Section 1 of article 6 of the constitution declares that the judicial powers, except as otherwise provided in the article, shall be vested in one Supreme Court, circuit courts, county courts, justices of the peace, police magistrates, and in such courts as may be created by law in and for cities *261and incorporated towns. The creation of appellate and probate courts is authorized by the nth and 20th sections of the article respectively. The circuit and superior courts of Cook county are established by section 23 and the criminal court of the same county by section 26. The jurisdiction of the several courts is either definitely prescribed or committed to the legislature for determination. Section 29 provides that all laws relating to courts shall be general and of uniform operation and that the organization, jurisdiction, powers, proceedings and practice of all courts, of the same class or grade, so far as regulated by law, shall be uniform.
Article 6 of the constitution covers the whole judicial power of the people of the State and is the source of all legislative power respecting courts. (People v. Smith, 327 Ill. 11; People v. Olson, 245 id. 288; Missouri River Telegraph Co. v. First Nat. Bank, 74 id. 217). Section 12 provides that the circuit courts shall have original jurisdiction of all causes in law and equity and such appellate jurisdiction as is or may be provided by law, and by section 26 the criminal court of Cook county “shall have the jurisdiction of a circuit court in all cases of criminal and quasi-criminal nature, arising in the county of Cook, or that may be brought before said court pursuant to law.” The circuit courts in counties other than Cook and the criminal court in that county derive their power and authority to hear and determine criminal cases from these sections of the constitution. The word jury does not appear in the sixth article of the constitution and that article does not make the jury a part of any court created or authorized by it.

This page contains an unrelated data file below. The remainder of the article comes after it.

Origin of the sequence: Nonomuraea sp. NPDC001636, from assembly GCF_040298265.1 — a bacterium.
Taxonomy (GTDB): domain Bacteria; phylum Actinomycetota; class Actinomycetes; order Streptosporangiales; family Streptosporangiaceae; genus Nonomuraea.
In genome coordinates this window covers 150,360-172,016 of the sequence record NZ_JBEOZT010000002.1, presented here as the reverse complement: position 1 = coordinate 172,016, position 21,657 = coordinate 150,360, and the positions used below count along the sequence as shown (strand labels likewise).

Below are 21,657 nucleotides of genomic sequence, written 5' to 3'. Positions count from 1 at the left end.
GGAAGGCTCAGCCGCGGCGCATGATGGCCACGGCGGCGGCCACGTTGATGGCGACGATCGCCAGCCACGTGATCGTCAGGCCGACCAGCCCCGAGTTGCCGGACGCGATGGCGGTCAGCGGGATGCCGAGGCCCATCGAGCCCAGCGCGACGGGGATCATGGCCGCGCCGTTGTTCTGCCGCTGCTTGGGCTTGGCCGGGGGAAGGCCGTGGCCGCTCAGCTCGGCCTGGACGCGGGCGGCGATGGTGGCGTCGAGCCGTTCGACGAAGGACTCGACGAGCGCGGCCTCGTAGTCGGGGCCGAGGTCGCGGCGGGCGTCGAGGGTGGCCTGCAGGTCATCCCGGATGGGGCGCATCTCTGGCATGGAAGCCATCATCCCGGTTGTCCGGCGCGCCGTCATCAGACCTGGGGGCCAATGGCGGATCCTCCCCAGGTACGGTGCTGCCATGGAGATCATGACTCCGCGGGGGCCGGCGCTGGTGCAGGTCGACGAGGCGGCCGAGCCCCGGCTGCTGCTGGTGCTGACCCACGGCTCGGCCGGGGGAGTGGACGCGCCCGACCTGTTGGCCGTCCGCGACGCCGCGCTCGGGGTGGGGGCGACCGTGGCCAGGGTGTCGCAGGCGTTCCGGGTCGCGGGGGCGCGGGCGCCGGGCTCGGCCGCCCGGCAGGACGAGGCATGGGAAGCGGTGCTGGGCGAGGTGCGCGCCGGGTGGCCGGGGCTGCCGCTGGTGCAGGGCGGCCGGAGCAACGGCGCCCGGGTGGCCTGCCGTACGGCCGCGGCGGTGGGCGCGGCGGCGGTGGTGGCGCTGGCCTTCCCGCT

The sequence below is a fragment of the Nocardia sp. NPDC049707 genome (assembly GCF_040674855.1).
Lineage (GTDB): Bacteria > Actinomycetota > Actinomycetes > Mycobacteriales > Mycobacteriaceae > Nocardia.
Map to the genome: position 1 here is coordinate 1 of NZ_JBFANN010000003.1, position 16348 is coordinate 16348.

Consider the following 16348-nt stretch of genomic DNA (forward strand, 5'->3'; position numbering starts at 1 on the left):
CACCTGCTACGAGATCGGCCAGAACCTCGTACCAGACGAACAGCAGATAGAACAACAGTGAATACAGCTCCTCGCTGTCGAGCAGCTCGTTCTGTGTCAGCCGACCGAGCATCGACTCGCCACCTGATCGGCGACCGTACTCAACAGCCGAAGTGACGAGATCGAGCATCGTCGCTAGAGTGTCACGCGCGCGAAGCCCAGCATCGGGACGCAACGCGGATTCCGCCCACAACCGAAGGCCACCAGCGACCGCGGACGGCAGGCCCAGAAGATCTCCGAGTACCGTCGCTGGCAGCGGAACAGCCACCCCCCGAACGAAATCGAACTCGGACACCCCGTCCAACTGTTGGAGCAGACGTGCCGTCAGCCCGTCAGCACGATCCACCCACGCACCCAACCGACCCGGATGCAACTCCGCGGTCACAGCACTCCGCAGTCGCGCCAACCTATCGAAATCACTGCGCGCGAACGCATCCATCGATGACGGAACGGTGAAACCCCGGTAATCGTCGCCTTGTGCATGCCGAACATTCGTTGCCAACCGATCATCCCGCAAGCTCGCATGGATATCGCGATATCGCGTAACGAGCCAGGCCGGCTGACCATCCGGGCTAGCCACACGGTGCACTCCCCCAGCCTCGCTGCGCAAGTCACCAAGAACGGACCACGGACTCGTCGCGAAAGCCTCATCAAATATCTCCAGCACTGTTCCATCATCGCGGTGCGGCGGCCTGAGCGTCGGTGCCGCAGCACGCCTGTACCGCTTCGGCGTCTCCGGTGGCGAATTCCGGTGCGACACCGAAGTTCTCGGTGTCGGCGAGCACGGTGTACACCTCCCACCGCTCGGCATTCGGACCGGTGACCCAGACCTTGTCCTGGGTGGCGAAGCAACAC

A court is fully organized and competent for the transaction of business without the presence of a jury. (Schick v. United States, 195 U. S. 65; Patton v. United States, supra). The provisions of the bill of rights which guarantee to an accused person the right to a trial by jury refer only to the form and manner of the trial and are not *262jurisdictional in character. Illustrative of the correctness of this conclusion is Kelly v. People, 115 Ill. 583, in which it appeared that the plaintiff in error was convicted of burglary upon an indictment which, to aggravate the punishment, contained a count setting forth a former conviction for robbery. He pleaded not guilty to the earlier indictment, waived a trial by jury, was found guilty by the court and sentenced to the penitentiary. Upon the review of the second conviction he contended that the earlier judgment was void because he could not, upon a plea of not guilty to a felony charge, waive a jury trial. In denying this contention, the court said, * * * “there was undoubted jurisdiction both of the subject matter and person. The court had power to proceed to hear and determine. The judgment was not such an one as the court had no power, under any circumstances or upon any state of facts, to pronounce in such a case, but it was one within the power of the jurisdiction which had attached. * * * If the judgment be wrong, it is because it was rendered upon the court’s finding the guilt and fixing the punishment, — so that the correctness of the judgment depended upon the particular state of facts which was presented in the progress of the hearing and determination of a case of which the court had jurisdiction.”